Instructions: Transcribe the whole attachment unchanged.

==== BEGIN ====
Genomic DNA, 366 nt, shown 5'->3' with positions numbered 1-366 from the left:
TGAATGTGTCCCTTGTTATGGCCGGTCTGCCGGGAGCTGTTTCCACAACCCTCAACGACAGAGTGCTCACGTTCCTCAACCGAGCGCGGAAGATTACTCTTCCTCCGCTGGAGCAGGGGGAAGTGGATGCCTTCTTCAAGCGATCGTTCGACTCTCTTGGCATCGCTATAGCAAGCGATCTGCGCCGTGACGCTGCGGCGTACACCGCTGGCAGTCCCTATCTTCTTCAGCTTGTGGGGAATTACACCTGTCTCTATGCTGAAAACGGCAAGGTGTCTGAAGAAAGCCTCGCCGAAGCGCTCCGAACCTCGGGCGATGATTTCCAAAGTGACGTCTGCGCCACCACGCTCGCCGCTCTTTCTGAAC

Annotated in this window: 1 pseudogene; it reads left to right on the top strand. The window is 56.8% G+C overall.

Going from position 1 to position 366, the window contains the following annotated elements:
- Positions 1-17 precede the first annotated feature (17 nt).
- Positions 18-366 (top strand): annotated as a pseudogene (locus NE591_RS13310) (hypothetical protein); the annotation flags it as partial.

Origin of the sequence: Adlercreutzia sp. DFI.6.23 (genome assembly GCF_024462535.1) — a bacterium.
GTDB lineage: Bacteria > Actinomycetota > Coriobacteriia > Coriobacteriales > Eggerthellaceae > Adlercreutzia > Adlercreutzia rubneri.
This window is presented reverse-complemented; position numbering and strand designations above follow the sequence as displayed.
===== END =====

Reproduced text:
Genomic DNA, 366 nt, shown 5'->3' with positions numbered 1-366 from the left:
TGAATGTGTCCCTTGTTATGGCCGGTCTGCCGGGAGCTGTTTCCACAACCCTCAACGACAGAGTGCTCACGTTCCTCAACCGAGCGCGGAAGATTACTCTTCCTCCGCTGGAGCAGGGGGAAGTGGATGCCTTCTTCAAGCGATCGTTCGACTCTCTTGGCATCGCTATAGCAAGCGATCTGCGCCGTGACGCTGCGGCGTACACCGCTGGCAGTCCCTATCTTCTTCAGCTTGTGGGGAATTACACCTGTCTCTATGCTGAAAACGGCAAGGTGTCTGAAGAAAGCCTCGCCGAAGCGCTCCGAACCTCGGGCGATGATTTCCAAAGTGACGTCTGCGCCACCACGCTCGCCGCTCTTTCTGAAC

Annotated in this window: 1 pseudogene; it reads left to right on the top strand. The window is 56.8% G+C overall.

Going from position 1 to position 366, the window contains the following annotated elements:
- Positions 1-17 precede the first annotated feature (17 nt).
- Positions 18-366 (top strand): annotated as a pseudogene (locus NE591_RS13310) (hypothetical protein); the annotation flags it as partial.

Origin of the sequence: Adlercreutzia sp. DFI.6.23 (genome assembly GCF_024462535.1) — a bacterium.
GTDB lineage: Bacteria > Actinomycetota > Coriobacteriia > Coriobacteriales > Eggerthellaceae > Adlercreutzia > Adlercreutzia rubneri.
This window is presented reverse-complemented; position numbering and strand designations above follow the sequence as displayed.